There are now quite a few file types that you can attach to an AutoCAD drawing as a reference, in the same way that you can attach other drawings as xrefs. We’ve been able to attach other drawings since Release 11 (1990) and images since Release 14 (1997), but every release since 2007 has introduced a new kind of attachment. In AutoCAD 2010, you can now also attach PDFs, MicroStation DGNs (v7 and v8), DWF and DWFx files.
But should you? Maybe not. It depends who is going to use those drawings after you. If you know for certain that every user of that drawing is going to be using 2010 and later, that’s no problem. But if there is the possibility of earlier releases being used, your fine-looking attachments could vanish silently in the night. Attach a PDF to your drawing in 2010, give it to a user of last year’s AutoCAD 2009 (you’ll need to save it as a 2007 DWG) and what will he see? Nothing. There is no text-screen warning, no bounding box, no piece of text indicating the file name, nothing. Just a blank space where there should be useful drawing content.
This problem isn’t new to 2010, because there are similar problems with the other recent attachment types. Let’s examine them one by one:
- PDF – visible only in 2010 and later (except for the special case of 2009 with the Subscription-only Bonus Pack 2).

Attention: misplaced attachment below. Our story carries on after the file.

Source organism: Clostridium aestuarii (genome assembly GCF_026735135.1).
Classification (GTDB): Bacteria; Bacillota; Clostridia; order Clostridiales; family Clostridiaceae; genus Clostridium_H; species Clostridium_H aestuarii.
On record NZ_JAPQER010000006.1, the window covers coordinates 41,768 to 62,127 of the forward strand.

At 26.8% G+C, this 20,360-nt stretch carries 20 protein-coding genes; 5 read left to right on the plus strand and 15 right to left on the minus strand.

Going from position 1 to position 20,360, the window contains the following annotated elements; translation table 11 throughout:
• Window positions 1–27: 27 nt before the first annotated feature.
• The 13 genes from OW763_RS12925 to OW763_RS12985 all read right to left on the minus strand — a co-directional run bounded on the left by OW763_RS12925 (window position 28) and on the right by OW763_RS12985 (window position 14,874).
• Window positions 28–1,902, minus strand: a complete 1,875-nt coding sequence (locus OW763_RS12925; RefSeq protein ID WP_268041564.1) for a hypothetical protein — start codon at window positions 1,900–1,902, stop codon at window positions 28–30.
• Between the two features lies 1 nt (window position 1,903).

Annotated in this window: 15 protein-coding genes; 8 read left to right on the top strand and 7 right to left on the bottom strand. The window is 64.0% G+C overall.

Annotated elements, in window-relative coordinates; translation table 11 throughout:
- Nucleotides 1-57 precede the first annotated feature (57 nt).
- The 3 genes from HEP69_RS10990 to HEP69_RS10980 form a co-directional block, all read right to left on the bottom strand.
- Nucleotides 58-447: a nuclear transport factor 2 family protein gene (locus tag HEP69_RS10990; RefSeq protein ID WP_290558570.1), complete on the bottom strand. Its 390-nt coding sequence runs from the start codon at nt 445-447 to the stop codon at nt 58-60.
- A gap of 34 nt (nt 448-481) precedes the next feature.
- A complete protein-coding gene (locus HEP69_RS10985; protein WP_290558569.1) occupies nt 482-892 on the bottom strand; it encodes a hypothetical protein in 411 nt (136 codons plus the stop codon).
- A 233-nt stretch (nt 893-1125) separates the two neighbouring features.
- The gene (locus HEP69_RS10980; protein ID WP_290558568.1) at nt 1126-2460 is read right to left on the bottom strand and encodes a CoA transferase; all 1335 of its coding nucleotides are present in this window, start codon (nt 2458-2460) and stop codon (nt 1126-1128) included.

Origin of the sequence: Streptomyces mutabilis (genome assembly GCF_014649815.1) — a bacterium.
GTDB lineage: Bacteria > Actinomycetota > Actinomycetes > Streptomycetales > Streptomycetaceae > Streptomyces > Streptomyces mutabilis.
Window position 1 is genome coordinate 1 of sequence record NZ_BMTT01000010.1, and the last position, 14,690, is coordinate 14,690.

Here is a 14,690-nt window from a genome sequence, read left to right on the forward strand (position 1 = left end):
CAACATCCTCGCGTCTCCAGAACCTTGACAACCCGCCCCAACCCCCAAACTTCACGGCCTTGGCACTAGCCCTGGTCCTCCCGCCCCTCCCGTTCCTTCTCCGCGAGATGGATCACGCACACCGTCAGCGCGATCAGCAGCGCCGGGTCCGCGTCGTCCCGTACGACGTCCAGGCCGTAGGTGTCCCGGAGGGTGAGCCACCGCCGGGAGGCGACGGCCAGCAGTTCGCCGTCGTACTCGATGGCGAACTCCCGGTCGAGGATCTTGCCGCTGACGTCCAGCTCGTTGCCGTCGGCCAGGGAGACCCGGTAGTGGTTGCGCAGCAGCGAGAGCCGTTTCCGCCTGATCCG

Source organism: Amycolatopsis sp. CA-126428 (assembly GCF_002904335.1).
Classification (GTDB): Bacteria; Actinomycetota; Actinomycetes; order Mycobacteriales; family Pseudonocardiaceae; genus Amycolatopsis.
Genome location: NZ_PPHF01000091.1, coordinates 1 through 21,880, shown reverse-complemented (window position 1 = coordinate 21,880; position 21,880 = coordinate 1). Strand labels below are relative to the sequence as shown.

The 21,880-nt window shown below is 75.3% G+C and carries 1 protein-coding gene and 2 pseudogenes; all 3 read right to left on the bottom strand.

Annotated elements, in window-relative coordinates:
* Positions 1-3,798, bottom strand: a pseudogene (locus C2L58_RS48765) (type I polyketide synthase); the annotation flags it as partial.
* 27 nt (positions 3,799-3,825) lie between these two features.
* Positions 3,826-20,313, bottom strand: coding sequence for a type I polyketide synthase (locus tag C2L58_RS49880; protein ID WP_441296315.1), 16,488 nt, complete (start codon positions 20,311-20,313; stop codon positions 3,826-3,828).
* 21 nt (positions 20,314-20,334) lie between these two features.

- DWFx – visible only in 2009 and later.
- DGN v7 – visible only in 2009 and later.
- DGN v8 – visible only in 2008 and later.
- DWF – visible only in 2007 and later.
It’s important to note that the attachments don’t actually disappear from the drawing. They are still stored there, even if you save to an earlier DWG format like 2000 or 2004. The attachments survive the round trip to an earlier DWG format intact; they will reappear just fine if reopened in 2010. (Round-tripping of new object types is something that Autodesk has done extremely well over the years).
In most cases, the objects are stored invisibly as proxy objects (object name ACAD_PROXY_ENTITY, known in the early days as zombies). In some cases, they are listed as special Underlay objects (e.g. DGNUnderlay, DWFUnderlay). In 2000 to 2006, they all list as proxies. How can you list these objects in earlier releases when you can’t see them? With a bit of LISP, or old tricks like LIST ALL Remove Crossing.
The moral of the story for drawing creators is to look before you leap whan attaching new object types. For drawing recipients, it’s something to carefully watch out for. If you’re the customer and you use an earlier release, you may even wish to include a don’t-use-this-attachment-type clause in your specifications.
This is one good to reason to make sure that you always have the latest release. We love being able to attach PDFs to our drawings, it makes attaching our Title 24 Compliance forms (a California requirement) much easier.